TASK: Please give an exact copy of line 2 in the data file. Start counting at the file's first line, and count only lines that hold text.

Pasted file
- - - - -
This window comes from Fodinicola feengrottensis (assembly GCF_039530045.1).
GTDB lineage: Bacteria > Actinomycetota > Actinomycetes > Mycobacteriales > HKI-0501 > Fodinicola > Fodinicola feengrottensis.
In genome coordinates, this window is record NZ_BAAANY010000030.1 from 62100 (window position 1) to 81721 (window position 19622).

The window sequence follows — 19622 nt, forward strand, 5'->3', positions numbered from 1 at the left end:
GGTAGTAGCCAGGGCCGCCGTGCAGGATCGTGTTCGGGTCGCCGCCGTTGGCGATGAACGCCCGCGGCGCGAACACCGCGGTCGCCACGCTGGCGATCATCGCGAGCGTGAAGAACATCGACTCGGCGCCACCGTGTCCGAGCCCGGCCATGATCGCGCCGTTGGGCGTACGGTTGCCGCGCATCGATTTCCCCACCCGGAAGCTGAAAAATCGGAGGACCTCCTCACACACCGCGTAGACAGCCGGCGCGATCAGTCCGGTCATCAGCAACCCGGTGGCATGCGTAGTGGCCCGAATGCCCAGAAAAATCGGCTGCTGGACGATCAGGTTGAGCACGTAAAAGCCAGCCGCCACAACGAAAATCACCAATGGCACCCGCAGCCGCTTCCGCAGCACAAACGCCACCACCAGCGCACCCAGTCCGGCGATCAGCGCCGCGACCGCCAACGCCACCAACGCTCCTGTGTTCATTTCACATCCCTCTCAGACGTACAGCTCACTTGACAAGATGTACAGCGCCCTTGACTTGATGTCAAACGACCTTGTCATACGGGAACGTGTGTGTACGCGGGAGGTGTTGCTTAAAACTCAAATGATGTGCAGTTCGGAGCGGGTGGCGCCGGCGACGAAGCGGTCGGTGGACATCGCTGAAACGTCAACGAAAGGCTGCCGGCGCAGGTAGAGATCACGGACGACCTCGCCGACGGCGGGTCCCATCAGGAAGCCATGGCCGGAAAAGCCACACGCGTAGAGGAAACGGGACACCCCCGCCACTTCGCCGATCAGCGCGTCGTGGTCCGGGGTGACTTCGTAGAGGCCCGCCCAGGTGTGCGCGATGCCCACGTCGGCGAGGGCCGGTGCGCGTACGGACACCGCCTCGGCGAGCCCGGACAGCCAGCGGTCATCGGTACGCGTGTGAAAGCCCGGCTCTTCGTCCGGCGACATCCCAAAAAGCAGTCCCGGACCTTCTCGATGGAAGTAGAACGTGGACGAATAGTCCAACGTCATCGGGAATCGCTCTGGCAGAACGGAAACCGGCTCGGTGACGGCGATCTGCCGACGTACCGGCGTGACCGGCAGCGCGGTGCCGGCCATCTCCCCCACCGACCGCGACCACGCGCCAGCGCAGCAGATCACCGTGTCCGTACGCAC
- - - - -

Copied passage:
GTDB lineage: Bacteria > Actinomycetota > Actinomycetes > Mycobacteriales > HKI-0501 > Fodinicola > Fodinicola feengrottensis.